The risk associated with artificial intelligence (AI) is a popular topic these days. Will AI take human jobs and become an enemy of the people? Will AI develop killer robots with no moral compass? Will AI become a superpower with greater control over humans?
These are all important issues, but those tasked with cybersecurity currently have their own growing worries about AI. A Neustar report finds that 82 percent of 301 senior technology and security workers say they are concerned about the possibility of attackers using AI against their company, with 50 percent ranking stolen data as their greatest worry. The loss of customer trust is cited by 19 percent as the greatest concern, while 16 percent ranked business performance and cost implications as topping their list.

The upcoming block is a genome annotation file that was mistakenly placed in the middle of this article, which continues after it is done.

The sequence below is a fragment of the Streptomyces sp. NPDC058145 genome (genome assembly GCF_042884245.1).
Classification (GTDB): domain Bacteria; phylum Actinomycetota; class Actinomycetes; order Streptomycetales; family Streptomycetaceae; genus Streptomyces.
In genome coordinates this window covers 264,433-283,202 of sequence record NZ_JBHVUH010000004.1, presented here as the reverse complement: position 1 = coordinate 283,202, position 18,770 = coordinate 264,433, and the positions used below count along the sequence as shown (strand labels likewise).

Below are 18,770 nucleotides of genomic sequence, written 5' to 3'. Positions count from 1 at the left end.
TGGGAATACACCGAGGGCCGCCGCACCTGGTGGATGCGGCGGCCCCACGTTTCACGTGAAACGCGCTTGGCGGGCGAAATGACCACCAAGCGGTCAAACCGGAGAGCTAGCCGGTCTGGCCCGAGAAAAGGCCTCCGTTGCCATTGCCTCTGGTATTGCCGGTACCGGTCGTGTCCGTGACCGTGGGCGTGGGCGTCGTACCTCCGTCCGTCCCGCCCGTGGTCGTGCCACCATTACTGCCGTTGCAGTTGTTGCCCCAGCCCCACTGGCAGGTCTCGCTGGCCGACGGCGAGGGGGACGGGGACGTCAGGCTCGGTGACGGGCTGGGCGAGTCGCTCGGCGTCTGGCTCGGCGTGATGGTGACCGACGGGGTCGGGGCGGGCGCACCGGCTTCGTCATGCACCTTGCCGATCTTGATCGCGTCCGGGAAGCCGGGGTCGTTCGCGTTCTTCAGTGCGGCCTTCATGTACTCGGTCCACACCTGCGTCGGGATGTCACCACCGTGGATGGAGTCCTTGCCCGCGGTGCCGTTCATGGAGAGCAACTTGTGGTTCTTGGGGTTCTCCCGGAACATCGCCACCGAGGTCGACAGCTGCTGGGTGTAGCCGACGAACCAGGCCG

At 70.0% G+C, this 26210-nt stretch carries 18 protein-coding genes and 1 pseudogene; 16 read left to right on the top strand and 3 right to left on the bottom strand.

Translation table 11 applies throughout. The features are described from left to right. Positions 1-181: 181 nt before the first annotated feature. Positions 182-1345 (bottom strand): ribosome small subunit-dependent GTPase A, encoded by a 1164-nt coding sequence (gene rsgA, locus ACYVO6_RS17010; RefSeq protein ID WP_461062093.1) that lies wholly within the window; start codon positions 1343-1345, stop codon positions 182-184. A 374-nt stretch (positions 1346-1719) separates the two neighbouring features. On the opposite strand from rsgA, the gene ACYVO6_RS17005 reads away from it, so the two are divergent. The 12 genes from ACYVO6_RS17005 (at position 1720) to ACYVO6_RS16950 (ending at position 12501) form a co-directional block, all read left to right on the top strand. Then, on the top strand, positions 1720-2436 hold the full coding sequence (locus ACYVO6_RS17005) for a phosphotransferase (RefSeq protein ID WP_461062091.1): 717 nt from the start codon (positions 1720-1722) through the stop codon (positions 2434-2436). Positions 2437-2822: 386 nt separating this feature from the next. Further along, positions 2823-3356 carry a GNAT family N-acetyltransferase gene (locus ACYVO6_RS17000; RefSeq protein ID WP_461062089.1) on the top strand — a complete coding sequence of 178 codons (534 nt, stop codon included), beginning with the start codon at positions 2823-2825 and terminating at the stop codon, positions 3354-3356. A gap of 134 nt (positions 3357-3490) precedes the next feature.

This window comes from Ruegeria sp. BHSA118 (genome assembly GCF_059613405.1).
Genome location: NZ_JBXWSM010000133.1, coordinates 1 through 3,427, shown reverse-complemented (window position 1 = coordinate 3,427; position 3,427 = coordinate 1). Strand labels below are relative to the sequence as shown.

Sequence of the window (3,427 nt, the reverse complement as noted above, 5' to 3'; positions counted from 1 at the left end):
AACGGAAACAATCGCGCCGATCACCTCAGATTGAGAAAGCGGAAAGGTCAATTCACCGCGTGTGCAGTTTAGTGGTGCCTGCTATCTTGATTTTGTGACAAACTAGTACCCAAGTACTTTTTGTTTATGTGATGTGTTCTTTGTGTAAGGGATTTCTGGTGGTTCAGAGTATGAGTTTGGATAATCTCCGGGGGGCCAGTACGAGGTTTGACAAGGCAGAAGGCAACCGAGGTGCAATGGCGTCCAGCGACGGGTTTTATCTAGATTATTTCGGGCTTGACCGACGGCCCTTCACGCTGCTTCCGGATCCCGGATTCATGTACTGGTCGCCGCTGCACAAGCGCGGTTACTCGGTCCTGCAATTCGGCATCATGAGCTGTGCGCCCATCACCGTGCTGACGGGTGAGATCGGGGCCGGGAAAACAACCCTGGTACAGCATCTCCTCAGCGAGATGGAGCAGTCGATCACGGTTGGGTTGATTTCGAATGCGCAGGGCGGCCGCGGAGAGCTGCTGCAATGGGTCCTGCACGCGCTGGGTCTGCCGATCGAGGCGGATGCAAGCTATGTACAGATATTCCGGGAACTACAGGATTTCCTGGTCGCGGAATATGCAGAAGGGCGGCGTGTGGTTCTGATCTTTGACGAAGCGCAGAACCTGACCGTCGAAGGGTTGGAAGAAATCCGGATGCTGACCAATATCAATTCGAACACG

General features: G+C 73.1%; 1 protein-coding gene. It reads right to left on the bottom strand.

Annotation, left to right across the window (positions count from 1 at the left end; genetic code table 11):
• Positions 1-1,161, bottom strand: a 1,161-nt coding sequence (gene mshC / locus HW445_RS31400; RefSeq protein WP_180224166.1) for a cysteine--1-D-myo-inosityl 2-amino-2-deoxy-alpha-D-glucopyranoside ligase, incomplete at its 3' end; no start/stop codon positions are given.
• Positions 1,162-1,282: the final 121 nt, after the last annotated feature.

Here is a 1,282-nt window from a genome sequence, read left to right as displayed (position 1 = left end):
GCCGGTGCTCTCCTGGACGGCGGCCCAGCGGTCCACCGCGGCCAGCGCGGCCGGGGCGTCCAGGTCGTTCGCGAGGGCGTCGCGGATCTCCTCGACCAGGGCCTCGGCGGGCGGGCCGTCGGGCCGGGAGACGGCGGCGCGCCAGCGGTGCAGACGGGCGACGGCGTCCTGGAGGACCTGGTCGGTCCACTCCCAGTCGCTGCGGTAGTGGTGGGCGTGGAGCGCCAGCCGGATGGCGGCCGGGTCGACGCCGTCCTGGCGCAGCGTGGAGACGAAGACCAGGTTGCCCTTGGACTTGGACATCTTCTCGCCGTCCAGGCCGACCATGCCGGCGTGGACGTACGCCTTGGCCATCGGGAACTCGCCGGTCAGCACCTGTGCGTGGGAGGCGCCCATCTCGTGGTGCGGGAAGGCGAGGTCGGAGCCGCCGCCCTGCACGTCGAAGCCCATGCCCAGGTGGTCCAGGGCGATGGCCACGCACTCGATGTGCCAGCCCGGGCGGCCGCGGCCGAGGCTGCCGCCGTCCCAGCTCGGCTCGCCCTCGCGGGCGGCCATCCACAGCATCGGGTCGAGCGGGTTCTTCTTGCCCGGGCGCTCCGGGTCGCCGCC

As a result of their concerns, nearly 60 percent of those surveyed are “apprehensive” about adopting AI technology within their organizations, the report finds.
“We’re at a crossroads,” says Rodney Joffe, head of NISC and Neustar senior vice president and fellow. “Organizations know the benefits, but they are also aware that today’s attackers have unique capabilities to cause destruction with that same technology. As a result, they’ve come to a point where they’re unsure if AI is a friend or foe.”
Among the fears cited in the report: DDoS attacks, system compromise and ransomware. For those concerned about such issues, there are some steps to take:
Finally, experts advise that preventing AI attacks also must involve the ongoing training of employees so that they understand the dangers – and how to prevent them whether it’s avoiding phishing emails or unsecure servers. As Neil Jacobstein, head of AI at Singularity University says: “It’s not artificial intelligence I’m worried about, it’s human stupidity.”